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What's your favorite book you read in 2020?

By Paul Grondahl, Director NYS Writers Institute

"So many books, so little time" is a slogan that has always resonated with me. Teetering towers of books, magazines, journals and newspapers stare at me from all corners of my home office, in every room of our house, and all across our Writers Institute office. I am awash in great stories bound between covers, beckoning and vying for my time and interest.


This coronavirus pandemic year disrupted everything and wreaked havoc on so many of our routines. I thought I would have more time to read books, but I ended up reading more newspapers and magazines and watching more movies than ever before. I noticed that quarantine and the troubling specter of COVID-19 affected my attention span and ability to focus on reading books.


Still, I did read quite a number of books in 2020 and I will recommend two: one escapist and one a deep educational journey.

I'll begin with the frothy one, Friends and Strangers by J. Courtney Sullivan. To be honest, I dreaded reading this novel to prepare for my interview with the author for our Albany Book Festival. It is about babysitting, which I have never done, and it is a story about a complicated relationship between two women – a babysitter and the affluent suburban mother who hires her. I thought I would have to slog through it.

Sullivan writes brilliantly from experience as both a babysitter and a mother who has hired babysitters and she captures the tone and the unusual connection between employer and employee. It also bears heightened interest for local readers as Sullivan sets her story on a fictional college campus in upstate New York and a locale that is conjured partly from time she spent in Loudonville. Here was a novel clearly not in my wheelhouse and yet I eagerly turned the pages because of Sullivan’s skills as a storyteller.

I came to understand why she is a bestselling author and why several publications named Friends and Strangers as one of the hottest novels of the summer. It also taught me a valuable lesson, that so-called “chick lit” and “beach read” are pejorative terms and do not represent the broad appeal and high quality of Sullivan’s writing.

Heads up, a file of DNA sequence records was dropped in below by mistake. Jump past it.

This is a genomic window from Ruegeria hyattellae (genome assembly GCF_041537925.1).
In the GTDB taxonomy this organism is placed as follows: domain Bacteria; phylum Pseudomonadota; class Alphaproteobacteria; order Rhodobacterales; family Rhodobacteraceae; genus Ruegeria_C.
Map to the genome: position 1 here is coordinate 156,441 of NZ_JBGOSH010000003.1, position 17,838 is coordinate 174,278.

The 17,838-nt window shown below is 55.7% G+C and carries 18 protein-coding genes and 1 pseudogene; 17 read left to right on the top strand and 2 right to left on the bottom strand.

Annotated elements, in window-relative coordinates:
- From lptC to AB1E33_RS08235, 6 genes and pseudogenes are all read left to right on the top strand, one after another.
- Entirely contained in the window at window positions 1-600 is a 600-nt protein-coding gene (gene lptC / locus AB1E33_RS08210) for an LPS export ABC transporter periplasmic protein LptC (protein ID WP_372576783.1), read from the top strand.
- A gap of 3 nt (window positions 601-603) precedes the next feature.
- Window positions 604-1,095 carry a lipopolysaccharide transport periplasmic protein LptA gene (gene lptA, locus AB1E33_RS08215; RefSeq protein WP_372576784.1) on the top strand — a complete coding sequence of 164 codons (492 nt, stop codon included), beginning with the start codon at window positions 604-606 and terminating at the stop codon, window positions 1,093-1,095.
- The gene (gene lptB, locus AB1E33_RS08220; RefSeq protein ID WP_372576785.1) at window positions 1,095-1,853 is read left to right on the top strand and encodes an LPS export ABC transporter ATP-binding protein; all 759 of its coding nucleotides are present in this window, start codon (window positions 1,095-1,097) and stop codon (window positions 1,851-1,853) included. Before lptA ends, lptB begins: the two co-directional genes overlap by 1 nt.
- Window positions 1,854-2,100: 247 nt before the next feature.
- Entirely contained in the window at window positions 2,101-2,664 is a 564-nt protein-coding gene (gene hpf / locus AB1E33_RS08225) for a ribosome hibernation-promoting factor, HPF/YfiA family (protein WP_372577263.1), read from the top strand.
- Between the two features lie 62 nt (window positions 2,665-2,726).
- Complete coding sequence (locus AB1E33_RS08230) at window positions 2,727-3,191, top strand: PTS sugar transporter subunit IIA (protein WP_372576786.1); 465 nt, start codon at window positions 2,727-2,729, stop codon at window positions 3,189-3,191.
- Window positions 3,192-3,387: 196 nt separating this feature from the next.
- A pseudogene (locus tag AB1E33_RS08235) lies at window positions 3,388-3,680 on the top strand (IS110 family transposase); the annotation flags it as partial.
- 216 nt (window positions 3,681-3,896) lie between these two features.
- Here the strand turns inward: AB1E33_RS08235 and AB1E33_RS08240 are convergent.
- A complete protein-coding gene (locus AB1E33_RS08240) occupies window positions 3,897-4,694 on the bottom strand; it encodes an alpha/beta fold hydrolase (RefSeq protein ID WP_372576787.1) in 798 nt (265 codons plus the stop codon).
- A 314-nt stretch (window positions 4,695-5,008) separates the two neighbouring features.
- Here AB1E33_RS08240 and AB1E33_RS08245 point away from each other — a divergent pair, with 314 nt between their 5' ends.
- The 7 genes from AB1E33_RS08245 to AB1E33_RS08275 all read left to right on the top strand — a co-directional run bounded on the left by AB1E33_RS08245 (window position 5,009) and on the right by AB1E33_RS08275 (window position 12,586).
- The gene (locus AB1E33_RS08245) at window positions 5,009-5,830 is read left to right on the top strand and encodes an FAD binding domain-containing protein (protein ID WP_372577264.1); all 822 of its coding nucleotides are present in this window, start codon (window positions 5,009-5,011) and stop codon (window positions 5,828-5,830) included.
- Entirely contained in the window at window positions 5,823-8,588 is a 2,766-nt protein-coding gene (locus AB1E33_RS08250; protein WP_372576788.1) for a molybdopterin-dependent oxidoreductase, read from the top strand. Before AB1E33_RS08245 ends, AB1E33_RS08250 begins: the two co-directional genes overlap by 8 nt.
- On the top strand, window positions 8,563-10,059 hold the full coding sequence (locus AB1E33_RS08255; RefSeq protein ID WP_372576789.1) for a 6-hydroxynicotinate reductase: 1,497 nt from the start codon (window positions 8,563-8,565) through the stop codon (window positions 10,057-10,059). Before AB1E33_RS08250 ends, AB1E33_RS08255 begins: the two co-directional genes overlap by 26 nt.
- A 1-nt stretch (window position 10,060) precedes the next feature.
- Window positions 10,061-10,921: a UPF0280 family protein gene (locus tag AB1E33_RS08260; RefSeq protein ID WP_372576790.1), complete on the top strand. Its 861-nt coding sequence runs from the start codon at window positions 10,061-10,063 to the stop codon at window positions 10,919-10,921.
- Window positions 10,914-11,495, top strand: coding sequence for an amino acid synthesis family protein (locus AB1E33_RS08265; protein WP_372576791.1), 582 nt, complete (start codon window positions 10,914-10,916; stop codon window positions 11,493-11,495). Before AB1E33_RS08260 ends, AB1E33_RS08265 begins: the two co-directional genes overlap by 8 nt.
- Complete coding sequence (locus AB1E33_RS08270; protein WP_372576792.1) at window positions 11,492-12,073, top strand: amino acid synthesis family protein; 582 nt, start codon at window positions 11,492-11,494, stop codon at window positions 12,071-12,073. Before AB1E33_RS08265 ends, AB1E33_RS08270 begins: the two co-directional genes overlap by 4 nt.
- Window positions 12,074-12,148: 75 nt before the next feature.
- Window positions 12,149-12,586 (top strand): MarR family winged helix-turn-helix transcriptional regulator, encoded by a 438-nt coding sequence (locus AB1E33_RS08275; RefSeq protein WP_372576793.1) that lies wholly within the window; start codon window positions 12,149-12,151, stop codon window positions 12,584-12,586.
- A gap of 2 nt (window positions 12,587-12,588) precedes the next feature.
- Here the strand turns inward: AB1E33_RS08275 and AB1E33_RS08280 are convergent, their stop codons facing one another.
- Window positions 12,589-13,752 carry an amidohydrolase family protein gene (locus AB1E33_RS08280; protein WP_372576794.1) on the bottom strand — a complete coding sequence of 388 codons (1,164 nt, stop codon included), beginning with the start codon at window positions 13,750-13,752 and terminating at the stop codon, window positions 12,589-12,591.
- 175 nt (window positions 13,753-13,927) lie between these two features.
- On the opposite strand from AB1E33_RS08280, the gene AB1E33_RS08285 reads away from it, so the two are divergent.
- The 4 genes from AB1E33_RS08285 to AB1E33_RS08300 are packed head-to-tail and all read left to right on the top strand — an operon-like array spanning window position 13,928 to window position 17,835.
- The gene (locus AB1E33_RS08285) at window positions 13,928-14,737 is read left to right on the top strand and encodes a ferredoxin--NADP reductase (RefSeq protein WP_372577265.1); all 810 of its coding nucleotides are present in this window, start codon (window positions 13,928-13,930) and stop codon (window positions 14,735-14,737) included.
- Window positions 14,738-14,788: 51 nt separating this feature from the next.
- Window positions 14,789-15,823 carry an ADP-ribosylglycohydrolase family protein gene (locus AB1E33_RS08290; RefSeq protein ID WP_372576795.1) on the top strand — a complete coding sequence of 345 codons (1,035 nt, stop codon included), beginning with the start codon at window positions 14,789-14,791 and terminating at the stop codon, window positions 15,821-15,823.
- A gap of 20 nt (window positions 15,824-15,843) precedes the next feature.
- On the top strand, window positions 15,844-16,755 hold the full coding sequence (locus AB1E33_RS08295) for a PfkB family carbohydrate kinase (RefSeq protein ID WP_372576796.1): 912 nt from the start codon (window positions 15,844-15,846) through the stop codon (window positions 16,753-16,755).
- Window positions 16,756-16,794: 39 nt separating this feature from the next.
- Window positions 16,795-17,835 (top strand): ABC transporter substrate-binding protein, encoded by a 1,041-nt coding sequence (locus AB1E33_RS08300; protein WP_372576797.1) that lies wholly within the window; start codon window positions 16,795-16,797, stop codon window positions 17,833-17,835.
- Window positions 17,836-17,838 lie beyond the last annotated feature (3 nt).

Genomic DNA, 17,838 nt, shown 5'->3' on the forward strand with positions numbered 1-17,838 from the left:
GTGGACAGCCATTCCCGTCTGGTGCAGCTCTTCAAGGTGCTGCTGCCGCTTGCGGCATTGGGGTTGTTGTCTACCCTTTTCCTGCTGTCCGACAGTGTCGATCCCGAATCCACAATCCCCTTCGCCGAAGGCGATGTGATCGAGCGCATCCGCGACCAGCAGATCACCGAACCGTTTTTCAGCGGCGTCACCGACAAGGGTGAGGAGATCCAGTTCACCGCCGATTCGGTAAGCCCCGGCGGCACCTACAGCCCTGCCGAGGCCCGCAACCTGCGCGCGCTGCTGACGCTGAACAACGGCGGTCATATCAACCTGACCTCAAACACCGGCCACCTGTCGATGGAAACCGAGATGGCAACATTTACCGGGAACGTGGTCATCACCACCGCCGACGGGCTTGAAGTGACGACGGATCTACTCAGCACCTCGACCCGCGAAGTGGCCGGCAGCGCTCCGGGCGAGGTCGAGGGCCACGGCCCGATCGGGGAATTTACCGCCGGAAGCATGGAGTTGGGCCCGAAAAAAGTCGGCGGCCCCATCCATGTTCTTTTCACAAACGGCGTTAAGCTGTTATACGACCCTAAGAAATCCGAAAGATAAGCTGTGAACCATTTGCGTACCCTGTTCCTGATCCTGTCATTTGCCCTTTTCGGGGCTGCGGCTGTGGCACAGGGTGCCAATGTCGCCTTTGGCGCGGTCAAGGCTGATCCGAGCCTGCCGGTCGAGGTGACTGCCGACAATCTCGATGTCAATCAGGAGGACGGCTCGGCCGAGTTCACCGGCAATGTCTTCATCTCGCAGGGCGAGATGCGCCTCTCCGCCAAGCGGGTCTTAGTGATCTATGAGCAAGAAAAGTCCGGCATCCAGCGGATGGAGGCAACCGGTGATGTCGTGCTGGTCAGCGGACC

On the other end of the spectrum, I took the advice of my friend and colleague, Dr. Leonard A. Slade Jr., emeritus professor of Africana Studies at UAlbany. Len is also an award-winning poet and we talk often about books and writing. He told me I must read Caste: The Origins of Our Discontents by Isabel Wilkerson. He said it was the best book analyzing the underpinnings of systemic racism that he had ever read.

Wilkerson’s craft brings to mind a George Orwell quote that stuck with me: “Good prose should be transparent, like a window pane.” Wilkerson examines in extraordinary detail the caste systems of Blacks in the United States; the so-called “untouchables” or lowest-caste Dalits in India; and Hitler’s system of genocide against the Jews during the Holocaust of Nazi Germany.

It is heavy material, but Wilkerson brings a luminous prose to the task and she offers absorbing examples. She describes Martin Luther King Jr.’s visit to India in 1959 at the invitation of Prime Minister Jawaharlal Nehru. King and his wife, Coretta, visited the places where Mahatma Gandhi developed his philosophy of non-violence that King emulated. During his India trip, King came to realize that he, too, as a Black man in America, was similarly a kind of “untouchable” in American society.

Wilkerson lays out how caste is a much deeper, much more insidious and much more institutionalized system of racism. I had the privilege of meeting and interviewing Wilkerson in 2011, when she was a visiting writer at the Writers Institute with her just-published book The Warmth of Other Suns: The Epic Story of America’s Great Migration. She also came to the Times Union and spent an afternoon talking with a group of us reporters. I remember her as brilliant, charming and generous. She has taken her talents as a reporter and a writer to remarkable new heights in Caste.

Len Slade was right. It is an astonishingly good book. I recommend that you read it.


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It's December 31 and you can't turn a corner without bumping into a list of the best books of 2020. Our friends at LitHub reviewed 41 of these lists and tallied which books got featured the most.

But we'd like to hear from you.

What's your favorite book you read this year? (Not necessarily published in 2020.)